France To Ban A Syngenta Pesticide To Protect Bees
Author: Gus Trompiz
France said it plans to ban a pesticide made by Swiss agro-chemical group Syngenta that is widely used to treat rapeseed crops after scientists suggested it could pose danger to bees.
A sharp decline in bee populations across the world in recent years, partly due to a phenomenon known as Colony Collapse Disorder, has prompted criticism of pesticide use, although research has yet to show clearly the causes of falling bee numbers.
France intends to withdraw the permit of the Cruiser OSR pesticide used for coating rape seeds, pending a two-week period during which Syngenta can submit its own evidence, Agriculture Minister Stephane Le Foll said on Friday.
The decision was based on a report from French health and safety agency ANSES, which went along with recent scientific findings suggesting that a sub-lethal dose of thiamethoxam, a molecule contained in Cruiser, made bees more likely to lose their way and die.
"To protect rapeseed plants there exist alternatives to coating seeds that are already widely used. If the withdrawal of the authorization (for Cruiser OSR) is confirmed, farmers will therefore have solutions to call on," Le Foll said in a statement.
Syngenta rejected the move as based on a single study and not backed up by field observations.
"Currently in France you have 650,000 hectares that are cultivated (with Cruiser-treated rapeseed), and there are no cases of bee mortality identified as being linked to Cruiser," Laurent Peron, head of corporate communication for Syngenta France, told Reuters.
This crop area amounts to nearly half of about 1.5 million hectares of rapeseed sown in France. In Europe, more than 3 million hectares of rapeseed use Cruiser, including in Germany, Peron said.
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France is the largest crop producer in the European Union and with Germany is the leading EU grower of rapeseed, used for making vegetable oil and biodiesel fuel.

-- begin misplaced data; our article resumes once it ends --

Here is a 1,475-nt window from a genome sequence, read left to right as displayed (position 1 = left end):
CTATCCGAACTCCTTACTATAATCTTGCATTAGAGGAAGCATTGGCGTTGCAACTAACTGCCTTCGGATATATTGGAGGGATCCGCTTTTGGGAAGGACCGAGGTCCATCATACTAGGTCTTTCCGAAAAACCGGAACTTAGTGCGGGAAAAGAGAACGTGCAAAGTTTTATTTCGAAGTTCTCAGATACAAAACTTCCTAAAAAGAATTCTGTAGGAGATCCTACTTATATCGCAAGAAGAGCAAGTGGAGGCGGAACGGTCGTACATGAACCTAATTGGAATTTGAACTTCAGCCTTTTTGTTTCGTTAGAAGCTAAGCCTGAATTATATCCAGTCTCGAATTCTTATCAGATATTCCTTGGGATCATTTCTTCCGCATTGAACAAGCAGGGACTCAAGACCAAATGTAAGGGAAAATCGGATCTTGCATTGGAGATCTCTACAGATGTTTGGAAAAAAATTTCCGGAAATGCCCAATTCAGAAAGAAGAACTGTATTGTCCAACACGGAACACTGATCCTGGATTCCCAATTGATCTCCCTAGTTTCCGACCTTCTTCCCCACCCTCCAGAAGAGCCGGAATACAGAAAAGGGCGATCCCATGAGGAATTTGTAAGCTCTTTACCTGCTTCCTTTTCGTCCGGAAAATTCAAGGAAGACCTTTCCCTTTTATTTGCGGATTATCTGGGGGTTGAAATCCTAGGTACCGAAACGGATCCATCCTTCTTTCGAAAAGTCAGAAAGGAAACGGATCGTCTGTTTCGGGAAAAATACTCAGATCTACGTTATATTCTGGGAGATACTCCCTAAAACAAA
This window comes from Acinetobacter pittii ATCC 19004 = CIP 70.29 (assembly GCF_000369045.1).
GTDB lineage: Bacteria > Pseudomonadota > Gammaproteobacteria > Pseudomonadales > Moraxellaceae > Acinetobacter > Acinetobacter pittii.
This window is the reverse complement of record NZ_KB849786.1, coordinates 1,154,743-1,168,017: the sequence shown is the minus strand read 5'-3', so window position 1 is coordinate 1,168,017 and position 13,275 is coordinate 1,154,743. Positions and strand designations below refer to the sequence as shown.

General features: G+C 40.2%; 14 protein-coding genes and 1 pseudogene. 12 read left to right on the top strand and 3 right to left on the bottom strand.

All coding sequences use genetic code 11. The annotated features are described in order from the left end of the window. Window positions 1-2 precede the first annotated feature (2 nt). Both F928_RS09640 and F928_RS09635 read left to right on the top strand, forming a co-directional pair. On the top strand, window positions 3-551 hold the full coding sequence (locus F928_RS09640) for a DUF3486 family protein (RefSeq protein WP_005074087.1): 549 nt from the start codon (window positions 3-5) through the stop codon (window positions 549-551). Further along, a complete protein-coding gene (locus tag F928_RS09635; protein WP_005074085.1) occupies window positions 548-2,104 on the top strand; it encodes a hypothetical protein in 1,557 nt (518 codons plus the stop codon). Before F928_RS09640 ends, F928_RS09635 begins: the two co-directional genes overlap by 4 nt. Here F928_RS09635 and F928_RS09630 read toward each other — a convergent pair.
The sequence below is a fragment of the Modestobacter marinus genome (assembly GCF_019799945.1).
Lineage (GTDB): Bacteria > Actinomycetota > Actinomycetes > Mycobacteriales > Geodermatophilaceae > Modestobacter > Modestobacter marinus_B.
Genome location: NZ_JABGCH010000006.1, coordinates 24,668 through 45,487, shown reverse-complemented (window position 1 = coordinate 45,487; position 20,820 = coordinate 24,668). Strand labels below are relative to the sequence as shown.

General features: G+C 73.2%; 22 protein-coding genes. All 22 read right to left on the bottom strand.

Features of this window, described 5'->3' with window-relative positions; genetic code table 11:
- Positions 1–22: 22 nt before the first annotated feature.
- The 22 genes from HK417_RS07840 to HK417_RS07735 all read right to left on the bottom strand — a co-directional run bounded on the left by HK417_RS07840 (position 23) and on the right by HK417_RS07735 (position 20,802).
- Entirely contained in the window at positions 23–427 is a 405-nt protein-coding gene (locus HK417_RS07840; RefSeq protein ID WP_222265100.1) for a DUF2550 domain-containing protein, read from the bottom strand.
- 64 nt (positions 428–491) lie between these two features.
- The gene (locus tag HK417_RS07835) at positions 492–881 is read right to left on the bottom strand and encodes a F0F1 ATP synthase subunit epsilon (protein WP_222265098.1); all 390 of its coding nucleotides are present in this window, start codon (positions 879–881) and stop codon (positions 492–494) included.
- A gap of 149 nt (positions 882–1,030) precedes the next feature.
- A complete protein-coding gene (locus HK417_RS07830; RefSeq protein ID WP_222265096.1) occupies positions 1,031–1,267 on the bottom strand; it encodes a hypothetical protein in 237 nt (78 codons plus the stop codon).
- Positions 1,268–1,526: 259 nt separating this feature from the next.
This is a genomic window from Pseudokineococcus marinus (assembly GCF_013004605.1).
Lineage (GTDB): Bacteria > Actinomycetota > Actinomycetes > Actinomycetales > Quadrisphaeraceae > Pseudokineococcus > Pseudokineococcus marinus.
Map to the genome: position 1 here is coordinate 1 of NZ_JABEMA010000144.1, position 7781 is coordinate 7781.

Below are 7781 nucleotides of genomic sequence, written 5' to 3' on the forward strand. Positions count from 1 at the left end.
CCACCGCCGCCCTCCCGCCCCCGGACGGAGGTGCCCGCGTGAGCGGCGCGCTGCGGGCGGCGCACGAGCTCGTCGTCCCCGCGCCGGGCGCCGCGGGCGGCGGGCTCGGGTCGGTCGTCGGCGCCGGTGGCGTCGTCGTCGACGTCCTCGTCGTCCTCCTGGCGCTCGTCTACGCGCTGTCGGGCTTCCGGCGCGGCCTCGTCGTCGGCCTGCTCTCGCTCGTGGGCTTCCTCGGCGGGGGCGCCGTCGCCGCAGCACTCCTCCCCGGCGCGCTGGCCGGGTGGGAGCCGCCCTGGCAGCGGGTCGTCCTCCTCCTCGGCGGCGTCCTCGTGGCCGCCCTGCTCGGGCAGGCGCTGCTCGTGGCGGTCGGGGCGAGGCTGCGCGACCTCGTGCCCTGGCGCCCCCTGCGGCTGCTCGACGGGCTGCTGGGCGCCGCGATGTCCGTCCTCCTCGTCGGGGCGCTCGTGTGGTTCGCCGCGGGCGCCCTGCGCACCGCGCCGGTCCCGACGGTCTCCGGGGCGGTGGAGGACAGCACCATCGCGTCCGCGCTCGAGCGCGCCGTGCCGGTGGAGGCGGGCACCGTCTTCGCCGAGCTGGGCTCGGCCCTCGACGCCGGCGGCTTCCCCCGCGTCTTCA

The French ban on the pesticide will take effect before the start of the next rapeseed sowing campaign in late summer, a farm ministry official said, stressing that it would not affect versions of Cruiser used for other crops such as maize (corn).
France also has asked the European Commission to reconsider its criteria for authorizing Cruiser for rapeseed ahead of the next sowing campaign, Le Foll said.
In its report, ANSES said while exposure of bees to thiamethoxam in actual field conditions was lower than in the recent study on bee navigation, a similar level could not be excluded in some circumstances.
More research is needed at European level on the impact on bees as well as a broader review of the neonicotinoid family of substances to which thiamethoxam belongs, it said.
In a separate opinion published on Friday, the European Food Safety Authority said doses of neonicotinoids tested in the bee research were above the highest residue levels actually recorded in plant nectar, adding that more studies were needed to evaluate exposure in different field situations.
Dave Goulson of Stirling University in Scotland, who led another recent study on risks to bees from neonicotinoids, said there was growing evidence that these chemicals may play a role.
"It would be massively oversimplifying to say that these chemicals are the only cause of bee decline, although it is clear they are a part of the problem," he told Reuters.
(Additional reporting by Sybille de La Hamaide in Paris, Charlie Dunmore in Brussels and Martin De Sa'Pinto in Zurich, editing by Jane Baird)